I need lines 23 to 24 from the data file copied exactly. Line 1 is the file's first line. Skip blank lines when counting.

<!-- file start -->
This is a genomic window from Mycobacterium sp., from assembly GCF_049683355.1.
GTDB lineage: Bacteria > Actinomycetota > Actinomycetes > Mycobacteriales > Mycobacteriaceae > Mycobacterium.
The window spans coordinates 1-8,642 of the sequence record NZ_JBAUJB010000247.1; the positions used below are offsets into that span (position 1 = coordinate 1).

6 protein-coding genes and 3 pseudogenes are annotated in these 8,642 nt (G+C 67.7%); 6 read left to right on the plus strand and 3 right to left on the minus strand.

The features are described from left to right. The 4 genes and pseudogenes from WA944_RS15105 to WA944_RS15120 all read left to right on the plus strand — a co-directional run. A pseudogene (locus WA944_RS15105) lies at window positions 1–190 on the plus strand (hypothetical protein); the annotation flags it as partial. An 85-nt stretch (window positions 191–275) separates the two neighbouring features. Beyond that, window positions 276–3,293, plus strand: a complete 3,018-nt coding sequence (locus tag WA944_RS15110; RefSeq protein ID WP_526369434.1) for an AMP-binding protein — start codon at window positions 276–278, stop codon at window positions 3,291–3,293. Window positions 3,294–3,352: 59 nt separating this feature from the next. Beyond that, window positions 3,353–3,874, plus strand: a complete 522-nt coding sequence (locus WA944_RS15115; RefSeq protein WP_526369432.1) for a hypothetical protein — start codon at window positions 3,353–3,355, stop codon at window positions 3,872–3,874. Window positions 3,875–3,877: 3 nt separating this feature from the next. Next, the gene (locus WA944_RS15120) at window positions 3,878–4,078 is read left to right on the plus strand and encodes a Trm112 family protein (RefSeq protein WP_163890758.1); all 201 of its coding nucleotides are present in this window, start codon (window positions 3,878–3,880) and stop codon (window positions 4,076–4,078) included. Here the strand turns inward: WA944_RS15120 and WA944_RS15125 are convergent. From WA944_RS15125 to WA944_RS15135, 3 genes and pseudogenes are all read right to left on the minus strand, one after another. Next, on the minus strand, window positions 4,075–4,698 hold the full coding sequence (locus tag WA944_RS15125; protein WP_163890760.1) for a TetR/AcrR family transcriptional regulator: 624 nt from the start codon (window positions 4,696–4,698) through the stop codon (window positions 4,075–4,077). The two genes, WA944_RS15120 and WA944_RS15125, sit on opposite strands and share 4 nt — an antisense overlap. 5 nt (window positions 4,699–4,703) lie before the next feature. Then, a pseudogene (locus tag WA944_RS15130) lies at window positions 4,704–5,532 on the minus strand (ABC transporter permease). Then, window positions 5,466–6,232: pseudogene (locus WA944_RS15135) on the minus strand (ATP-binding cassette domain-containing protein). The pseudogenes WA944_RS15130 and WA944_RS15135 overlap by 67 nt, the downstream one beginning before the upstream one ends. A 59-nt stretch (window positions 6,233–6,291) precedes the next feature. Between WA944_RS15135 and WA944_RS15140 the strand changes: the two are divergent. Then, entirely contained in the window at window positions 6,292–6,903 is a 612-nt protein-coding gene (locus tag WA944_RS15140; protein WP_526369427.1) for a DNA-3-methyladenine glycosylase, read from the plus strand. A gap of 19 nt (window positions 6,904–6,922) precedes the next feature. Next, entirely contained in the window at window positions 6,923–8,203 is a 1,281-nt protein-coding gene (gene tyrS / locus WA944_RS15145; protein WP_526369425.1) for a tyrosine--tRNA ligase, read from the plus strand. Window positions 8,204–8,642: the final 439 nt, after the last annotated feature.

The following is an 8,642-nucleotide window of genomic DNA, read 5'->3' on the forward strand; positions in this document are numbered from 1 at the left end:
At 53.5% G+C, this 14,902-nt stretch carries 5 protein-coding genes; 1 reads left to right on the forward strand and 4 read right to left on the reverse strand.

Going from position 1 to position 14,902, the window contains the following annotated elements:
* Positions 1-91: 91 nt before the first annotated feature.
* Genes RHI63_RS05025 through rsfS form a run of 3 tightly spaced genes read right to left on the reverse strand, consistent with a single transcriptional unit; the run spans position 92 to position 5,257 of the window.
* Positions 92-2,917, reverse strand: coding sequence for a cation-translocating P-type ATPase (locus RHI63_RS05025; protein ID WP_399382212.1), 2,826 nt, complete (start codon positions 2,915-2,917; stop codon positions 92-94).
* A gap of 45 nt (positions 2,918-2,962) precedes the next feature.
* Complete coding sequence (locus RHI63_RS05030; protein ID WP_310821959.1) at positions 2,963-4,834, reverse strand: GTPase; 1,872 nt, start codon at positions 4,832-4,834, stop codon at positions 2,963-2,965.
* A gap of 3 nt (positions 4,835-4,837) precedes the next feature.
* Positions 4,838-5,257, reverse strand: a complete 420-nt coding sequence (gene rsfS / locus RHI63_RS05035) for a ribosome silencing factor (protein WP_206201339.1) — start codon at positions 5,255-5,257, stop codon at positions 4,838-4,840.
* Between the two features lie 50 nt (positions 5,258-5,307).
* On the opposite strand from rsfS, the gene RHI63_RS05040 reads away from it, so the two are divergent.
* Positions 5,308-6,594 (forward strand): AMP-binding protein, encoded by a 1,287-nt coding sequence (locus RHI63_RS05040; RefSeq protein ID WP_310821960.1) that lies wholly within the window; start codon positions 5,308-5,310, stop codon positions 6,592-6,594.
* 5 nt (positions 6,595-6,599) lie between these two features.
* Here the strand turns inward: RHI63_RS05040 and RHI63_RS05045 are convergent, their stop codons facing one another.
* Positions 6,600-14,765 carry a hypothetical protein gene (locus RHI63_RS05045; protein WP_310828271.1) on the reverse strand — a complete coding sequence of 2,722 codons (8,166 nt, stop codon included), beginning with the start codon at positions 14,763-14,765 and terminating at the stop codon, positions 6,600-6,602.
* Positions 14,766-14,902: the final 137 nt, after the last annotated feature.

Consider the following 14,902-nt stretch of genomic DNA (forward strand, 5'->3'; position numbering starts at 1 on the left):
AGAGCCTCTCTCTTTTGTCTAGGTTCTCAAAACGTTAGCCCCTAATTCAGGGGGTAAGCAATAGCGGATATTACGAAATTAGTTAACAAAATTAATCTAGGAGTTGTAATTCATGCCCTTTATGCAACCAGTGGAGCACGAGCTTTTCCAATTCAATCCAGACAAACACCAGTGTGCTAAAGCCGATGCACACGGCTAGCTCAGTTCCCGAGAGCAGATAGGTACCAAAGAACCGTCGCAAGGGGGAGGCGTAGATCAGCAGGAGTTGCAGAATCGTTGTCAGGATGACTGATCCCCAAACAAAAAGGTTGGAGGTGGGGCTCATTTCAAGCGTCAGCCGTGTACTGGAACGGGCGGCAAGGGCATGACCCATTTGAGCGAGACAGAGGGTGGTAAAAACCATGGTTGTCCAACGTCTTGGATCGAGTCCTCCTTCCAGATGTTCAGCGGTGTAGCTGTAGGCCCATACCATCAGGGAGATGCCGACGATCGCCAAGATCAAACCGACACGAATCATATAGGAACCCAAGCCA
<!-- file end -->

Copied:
Consider the following 14,902-nt stretch of genomic DNA (forward strand, 5'->3'; position numbering starts at 1 on the left):
AGAGCCTCTCTCTTTTGTCTAGGTTCTCAAAACGTTAGCCCCTAATTCAGGGGGTAAGCAATAGCGGATATTACGAAATTAGTTAACAAAATTAATCTAGGAGTTGTAATTCATGCCCTTTATGCAACCAGTGGAGCACGAGCTTTTCCAATTCAATCCAGACAAACACCAGTGTGCTAAAGCCGATGCACACGGCTAGCTCAGTTCCCGAGAGCAGATAGGTACCAAAGAACCGTCGCAAGGGGGAGGCGTAGATCAGCAGGAGTTGCAGAATCGTTGTCAGGATGACTGATCCCCAAACAAAAAGGTTGGAGGTGGGGCTCATTTCAAGCGTCAGCCGTGTACTGGAACGGGCGGCAAGGGCATGACCCATTTGAGCGAGACAGAGGGTGGTAAAAACCATGGTTGTCCAACGTCTTGGATCGAGTCCTCCTTCCAGATGTTCAGCGGTGTAGCTGTAGGCCCATACCATCAGGGAGATGCCGACGATCGCCAAGATCAAACCGACACGAATCATATAGGAACCCAAGCCA